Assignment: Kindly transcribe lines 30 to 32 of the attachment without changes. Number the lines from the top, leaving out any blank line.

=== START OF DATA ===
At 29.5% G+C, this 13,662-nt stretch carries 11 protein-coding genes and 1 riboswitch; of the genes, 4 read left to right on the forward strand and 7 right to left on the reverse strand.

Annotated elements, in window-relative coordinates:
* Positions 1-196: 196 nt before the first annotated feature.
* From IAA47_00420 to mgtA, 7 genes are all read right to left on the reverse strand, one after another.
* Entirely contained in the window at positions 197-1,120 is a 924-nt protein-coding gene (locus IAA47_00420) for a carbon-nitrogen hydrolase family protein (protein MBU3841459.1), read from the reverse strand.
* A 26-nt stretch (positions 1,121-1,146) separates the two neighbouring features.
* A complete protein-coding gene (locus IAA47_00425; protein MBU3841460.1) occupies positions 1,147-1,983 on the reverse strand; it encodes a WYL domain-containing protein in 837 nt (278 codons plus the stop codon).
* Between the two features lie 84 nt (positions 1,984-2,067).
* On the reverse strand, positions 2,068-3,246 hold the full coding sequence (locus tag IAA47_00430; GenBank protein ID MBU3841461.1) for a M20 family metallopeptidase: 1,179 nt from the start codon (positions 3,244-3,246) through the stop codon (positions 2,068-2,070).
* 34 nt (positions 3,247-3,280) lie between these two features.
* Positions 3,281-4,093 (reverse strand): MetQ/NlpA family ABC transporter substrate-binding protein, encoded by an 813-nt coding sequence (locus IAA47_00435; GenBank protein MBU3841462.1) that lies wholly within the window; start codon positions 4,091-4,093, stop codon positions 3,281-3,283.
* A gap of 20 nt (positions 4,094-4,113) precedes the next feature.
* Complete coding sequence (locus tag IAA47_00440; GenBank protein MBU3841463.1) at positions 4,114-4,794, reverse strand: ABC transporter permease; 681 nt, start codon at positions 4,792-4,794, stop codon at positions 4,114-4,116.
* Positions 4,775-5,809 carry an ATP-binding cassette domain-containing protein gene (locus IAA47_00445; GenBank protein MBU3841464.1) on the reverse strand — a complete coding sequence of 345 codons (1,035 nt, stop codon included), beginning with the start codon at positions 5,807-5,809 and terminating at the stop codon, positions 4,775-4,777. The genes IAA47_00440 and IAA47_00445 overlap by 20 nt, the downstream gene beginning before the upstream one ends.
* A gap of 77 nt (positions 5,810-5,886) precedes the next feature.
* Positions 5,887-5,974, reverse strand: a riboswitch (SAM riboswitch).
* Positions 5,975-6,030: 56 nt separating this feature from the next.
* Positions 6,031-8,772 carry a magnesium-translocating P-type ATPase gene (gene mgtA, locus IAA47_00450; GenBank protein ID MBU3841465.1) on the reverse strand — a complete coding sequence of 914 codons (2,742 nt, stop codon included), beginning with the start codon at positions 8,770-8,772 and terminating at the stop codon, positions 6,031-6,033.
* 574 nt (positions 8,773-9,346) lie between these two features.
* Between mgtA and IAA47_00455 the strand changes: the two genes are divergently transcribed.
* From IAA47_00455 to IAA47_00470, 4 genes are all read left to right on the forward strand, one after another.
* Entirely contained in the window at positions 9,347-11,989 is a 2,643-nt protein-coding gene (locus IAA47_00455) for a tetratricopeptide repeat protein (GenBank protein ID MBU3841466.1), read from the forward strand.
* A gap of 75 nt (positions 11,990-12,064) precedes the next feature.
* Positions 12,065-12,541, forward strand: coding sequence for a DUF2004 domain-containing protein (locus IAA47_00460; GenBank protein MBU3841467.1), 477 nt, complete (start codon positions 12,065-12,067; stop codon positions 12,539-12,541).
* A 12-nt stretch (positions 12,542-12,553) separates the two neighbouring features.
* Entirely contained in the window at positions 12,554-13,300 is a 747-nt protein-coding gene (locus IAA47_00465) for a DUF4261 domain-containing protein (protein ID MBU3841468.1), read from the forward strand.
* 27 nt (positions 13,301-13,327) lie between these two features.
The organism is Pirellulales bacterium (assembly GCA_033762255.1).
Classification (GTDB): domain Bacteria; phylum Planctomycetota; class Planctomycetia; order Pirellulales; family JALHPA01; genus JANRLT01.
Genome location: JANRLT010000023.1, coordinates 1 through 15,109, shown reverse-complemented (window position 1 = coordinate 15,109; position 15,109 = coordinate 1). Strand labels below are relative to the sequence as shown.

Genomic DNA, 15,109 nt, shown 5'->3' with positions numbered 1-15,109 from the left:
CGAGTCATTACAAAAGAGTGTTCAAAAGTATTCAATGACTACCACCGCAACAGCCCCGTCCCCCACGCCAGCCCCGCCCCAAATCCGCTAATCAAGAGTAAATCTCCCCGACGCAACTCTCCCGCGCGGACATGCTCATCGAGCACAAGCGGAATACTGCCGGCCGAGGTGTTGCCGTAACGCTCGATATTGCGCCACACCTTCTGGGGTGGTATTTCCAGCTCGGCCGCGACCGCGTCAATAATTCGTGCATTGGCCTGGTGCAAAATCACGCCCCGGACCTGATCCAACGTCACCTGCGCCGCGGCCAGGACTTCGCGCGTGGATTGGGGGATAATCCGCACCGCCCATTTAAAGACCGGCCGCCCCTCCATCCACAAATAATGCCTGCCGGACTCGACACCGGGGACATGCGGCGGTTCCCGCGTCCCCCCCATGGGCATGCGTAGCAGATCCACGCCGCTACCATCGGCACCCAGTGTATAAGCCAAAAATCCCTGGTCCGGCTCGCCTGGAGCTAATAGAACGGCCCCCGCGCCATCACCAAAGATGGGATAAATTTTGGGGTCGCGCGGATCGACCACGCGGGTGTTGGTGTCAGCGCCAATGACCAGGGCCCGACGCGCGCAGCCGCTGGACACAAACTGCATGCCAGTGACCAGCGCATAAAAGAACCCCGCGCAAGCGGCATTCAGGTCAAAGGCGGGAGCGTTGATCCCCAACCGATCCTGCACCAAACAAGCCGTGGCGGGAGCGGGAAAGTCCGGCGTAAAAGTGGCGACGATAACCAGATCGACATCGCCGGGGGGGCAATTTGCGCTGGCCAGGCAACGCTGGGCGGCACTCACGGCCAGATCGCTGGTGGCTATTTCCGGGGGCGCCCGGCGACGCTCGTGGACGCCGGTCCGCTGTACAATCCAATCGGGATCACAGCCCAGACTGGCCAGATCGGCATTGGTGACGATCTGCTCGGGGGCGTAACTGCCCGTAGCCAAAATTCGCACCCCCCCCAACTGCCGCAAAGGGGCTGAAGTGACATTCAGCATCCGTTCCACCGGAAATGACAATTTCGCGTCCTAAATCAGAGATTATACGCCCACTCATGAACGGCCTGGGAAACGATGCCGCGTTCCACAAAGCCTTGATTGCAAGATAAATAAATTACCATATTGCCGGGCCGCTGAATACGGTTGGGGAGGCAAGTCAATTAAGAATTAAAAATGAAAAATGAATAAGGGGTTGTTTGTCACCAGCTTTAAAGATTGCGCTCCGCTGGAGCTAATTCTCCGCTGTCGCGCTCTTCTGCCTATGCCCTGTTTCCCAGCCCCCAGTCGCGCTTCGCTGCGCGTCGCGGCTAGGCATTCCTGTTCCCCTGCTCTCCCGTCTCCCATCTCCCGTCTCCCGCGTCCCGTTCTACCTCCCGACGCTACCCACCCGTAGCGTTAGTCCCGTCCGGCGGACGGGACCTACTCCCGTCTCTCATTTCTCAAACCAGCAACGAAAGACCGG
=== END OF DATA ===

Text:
Genome location: JANRLT010000023.1, coordinates 1 through 15,109, shown reverse-complemented (window position 1 = coordinate 15,109; position 15,109 = coordinate 1). Strand labels below are relative to the sequence as shown.

Genomic DNA, 15,109 nt, shown 5'->3' with positions numbered 1-15,109 from the left:
CGAGTCATTACAAAAGAGTGTTCAAAAGTATTCAATGACTACCACCGCAACAGCCCCGTCCCCCACGCCAGCCCCGCCCCAAATCCGCTAATCAAGAGTAAATCTCCCCGACGCAACTCTCCCGCGCGGACATGCTCATCGAGCACAAGCGGAATACTGCCGGCCGAGGTGTTGCCGTAACGCTCGATATTGCGCCACACCTTCTGGGGTGGTATTTCCAGCTCGGCCGCGACCGCGTCAATAATTCGTGCATTGGCCTGGTGCAAAATCACGCCCCGGACCTGATCCAACGTCACCTGCGCCGCGGCCAGGACTTCGCGCGTGGATTGGGGGATAATCCGCACCGCCCATTTAAAGACCGGCCGCCCCTCCATCCACAAATAATGCCTGCCGGACTCGACACCGGGGACATGCGGCGGTTCCCGCGTCCCCCCCATGGGCATGCGTAGCAGATCCACGCCGCTACCATCGGCACCCAGTGTATAAGCCAAAAATCCCTGGTCCGGCTCGCCTGGAGCTAATAGAACGGCCCCCGCGCCATCACCAAAGATGGGATAAATTTTGGGGTCGCGCGGATCGACCACGCGGGTGTTGGTGTCAGCGCCAATGACCAGGGCCCGACGCGCGCAGCCGCTGGACACAAACTGCATGCCAGTGACCAGCGCATAAAAGAACCCCGCGCAAGCGGCATTCAGGTCAAAGGCGGGAGCGTTGATCCCCAACCGATCCTGCACCAAACAAGCCGTGGCGGGAGCGGGAAAGTCCGGCGTAAAAGTGGCGACGATAACCAGATCGACATCGCCGGGGGGGCAATTTGCGCTGGCCAGGCAACGCTGGGCGGCACTCACGGCCAGATCGCTGGTGGCTATTTCCGGGGGCGCCCGGCGACGCTCGTGGACGCCGGTCCGCTGTACAATCCAATCGGGATCACAGCCCAGACTGGCCAGATCGGCATTGGTGACGATCTGCTCGGGGGCGTAACTGCCCGTAGCCAAAATTCGCACCCCCCCCAACTGCCGCAAAGGGGCTGAAGTGACATTCAGCATCCGTTCCACCGGAAATGACAATTTCGCGTCCTAAATCAGAGATTATACGCCCACTCATGAACGGCCTGGGAAACGATGCCGCGTTCCACAAAGCCTTGATTGCAAGATAAATAAATTACCATATTGCCGGGCCGCTGAATACGGTTGGGGAGGCAAGTCAATTAAGAATTAAAAATGAAAAATGAATAAGGGGTTGTTTGTCACCAGCTTTAAAGATTGCGCTCCGCTGGAGCTAATTCTCCGCTGTCGCGCTCTTCTGCCTATGCCCTGTTTCCCAGCCCCCAGTCGCGCTTCGCTGCGCGTCGCGGCTAGGCATTCCTGTTCCCCTGCTCTCCCGTCTCCCATCTCCCGTCTCCCGCGTCCCGTTCTACCTCCCGACGCTACCCACCCGTAGCGTTAGTCCCGTCCGGCGGACGGGACCTACTCCCGTCTCTCATTTCTCAAACCAGCAACGAAAGACCGG